2022 has truly been the definition of a roller coaster year. It began with the ending of a relationship and the beginning of a move to my own place. Halfway through the year I caught the dreaded Plague after avoiding it for so long. Then at the end I got sick with something the tests assure me wasn’t the Plague but it certainly knocked me out like it, making me miss a large part of the holidays with my friends and family. Add to that my general constant struggle with anxiety and… well, it’s been a lot. I don’t need to tell you it’s been a lot. You know it’s been a lot.

How I managed to read close to a hundred books along the way is honestly a mystery to me. I try to not put much stock in challenges or numbers. I use my Goodreads Challenge not as a challenge but, because I am a ridiculous person, as a memento mori instead, plugging into it whatever age I’m going to be that year. It’s not that hard to meet — I’m not that old yet. But I would be lying if I didn’t like looking at those large numbers. That I didn’t like feeling like I Read A Lot Of Books.

But the thing that I learned this reading year is that I really don’t. Yes, I read a lot of books, but I don’t feel like I have much to show for it. I didn’t read many books that blew me away, for one. Most that I read were just okay. Which is perfectly fine — not every book I pick up has to blow me away. I just wish to pick better choices.

It’s the pursuit of comfort, I suppose. I don’t blame myself for going for the familiar and the comfortable, especially not during fickle, precarious times. But a thought I kept coming back to as I reflected on my reading throughout the year was how I read a lot less when I was younger, but how so many of those books form an integral part of my soul now. And how that had less to do with the quality of the books themselves than it did with the quality of the time I spent with them. I didn’t finish a book and immediately jumped on to the next, on that neverending search for serotonin. I finished them, and dwelled on them. Sometimes I even read them again, which I scarcely do these days. I gave them time to become a part of me. This wasn’t a conscious choice on my part. I just didn’t have the resources that I do today, which I guess made me more deliberate with my reading. And much more adventurous, too, as I often went with books that seemed interesting and new and challenging.

Which is all to say that, as far as reading resolutions go for the coming year, this would be the main one: To find some of that magic younger me possessed. To be more deliberate and particular with my reading. To choose quality over quantity, always.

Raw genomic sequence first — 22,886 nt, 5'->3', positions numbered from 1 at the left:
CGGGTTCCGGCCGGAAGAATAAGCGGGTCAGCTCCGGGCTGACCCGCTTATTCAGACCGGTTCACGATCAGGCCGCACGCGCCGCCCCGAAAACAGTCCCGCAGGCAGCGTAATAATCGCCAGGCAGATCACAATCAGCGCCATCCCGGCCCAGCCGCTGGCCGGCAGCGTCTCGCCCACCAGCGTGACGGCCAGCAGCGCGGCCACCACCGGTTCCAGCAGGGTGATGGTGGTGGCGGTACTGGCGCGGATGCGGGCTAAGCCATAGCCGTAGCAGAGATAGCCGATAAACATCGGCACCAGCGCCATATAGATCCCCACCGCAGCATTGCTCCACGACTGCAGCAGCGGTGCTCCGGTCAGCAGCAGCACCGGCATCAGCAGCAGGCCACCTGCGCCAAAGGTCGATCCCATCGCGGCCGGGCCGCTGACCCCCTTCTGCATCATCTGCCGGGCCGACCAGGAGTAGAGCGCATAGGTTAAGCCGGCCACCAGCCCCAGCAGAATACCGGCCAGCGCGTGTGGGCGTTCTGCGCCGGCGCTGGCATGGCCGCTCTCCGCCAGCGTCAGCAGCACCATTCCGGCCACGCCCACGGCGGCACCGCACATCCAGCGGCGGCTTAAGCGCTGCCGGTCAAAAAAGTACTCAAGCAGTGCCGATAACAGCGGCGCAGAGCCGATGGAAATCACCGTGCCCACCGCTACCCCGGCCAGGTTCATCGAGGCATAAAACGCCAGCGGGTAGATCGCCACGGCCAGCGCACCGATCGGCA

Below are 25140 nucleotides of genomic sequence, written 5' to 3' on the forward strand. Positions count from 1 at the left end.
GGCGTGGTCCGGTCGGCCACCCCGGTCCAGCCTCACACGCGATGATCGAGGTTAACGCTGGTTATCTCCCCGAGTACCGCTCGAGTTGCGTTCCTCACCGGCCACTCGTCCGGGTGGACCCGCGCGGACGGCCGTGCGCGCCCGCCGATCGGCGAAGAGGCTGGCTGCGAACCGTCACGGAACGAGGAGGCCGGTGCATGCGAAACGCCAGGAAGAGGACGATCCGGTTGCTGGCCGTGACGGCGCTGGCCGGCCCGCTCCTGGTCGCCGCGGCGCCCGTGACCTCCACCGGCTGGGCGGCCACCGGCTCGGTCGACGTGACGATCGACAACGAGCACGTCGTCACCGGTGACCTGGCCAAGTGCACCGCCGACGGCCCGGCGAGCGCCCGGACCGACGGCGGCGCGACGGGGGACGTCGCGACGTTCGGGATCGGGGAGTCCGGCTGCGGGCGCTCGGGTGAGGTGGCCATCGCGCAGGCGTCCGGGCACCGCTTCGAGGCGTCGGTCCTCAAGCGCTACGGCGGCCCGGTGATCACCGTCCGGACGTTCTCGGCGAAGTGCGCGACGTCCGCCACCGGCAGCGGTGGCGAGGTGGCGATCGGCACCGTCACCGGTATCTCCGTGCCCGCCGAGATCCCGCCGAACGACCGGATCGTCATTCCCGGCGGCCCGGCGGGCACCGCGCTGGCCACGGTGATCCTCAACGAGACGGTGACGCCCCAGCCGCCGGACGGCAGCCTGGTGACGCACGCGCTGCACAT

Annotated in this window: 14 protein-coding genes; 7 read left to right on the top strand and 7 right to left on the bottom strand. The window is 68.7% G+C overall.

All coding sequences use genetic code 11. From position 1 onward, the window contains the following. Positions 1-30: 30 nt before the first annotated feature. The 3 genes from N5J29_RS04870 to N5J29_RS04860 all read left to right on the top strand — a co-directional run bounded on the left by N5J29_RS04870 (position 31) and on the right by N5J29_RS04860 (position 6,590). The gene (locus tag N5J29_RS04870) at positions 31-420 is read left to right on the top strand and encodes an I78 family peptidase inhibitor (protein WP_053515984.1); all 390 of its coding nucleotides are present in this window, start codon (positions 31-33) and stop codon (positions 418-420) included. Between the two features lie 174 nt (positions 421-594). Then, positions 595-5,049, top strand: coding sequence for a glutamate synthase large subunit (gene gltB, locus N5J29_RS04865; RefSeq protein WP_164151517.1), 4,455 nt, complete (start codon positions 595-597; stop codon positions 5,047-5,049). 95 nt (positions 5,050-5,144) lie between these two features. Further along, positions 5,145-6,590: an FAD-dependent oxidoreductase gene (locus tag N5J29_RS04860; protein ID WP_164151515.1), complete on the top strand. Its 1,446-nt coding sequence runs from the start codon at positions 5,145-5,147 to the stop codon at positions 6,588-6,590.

I believe this in turn would result in better, more thoughtful reviews, too. My poor blog seems to be in a constant state of neglect — not to mention my bookstagram. I always make it a resolution to be better at both, but in particular my website, and that will remain the same for this next year.


I don’t want to give the impression that everything I read this year was a big pile of meh. I still had a lot of fun. Still managed to read some fine books that I hope will form part of my soul in their own way. Some that I have already revisited and plan to do so again. I always make it a point to say that books are my shining beacons of light in this tempestuous world. These were some of my lighthouses in 2022:

SECURITY by Gina Wohlsdorf

This one turned out to be a good argument for the importance of form in stories. I first tried reading it a couple years ago and found it boring and tedious. I got the paperback edition after coming across a handful of reviews saying that the physical version made for a better reading experience. 

They were entirely correct.

This time around, instead of finding it a slog to get through, I was fascinated from the word go and positively flew through the thing.

One of the most interesting thrillers I’ve read in a while. Also, if it wasn’t for the film Glass Onion, this book would have my favorite twist of the year.


I found myself in a slump earlier this year. So I did what I normally do and read all of the Parker graphic novel adaptations by the inimitable and sorely missed Darwyn Cooke again.  After I was done with those, I figured it’d be fun to finally pick up the original novels by Richard Stark, which I’ve been meaning to do since I first read these comics.

They definitely got me out of the rut, and I went through a handful of them in quick succession. Incredibly fun, incredibly fast reads that don’t demand much other than for you to sit back and enjoy the ride.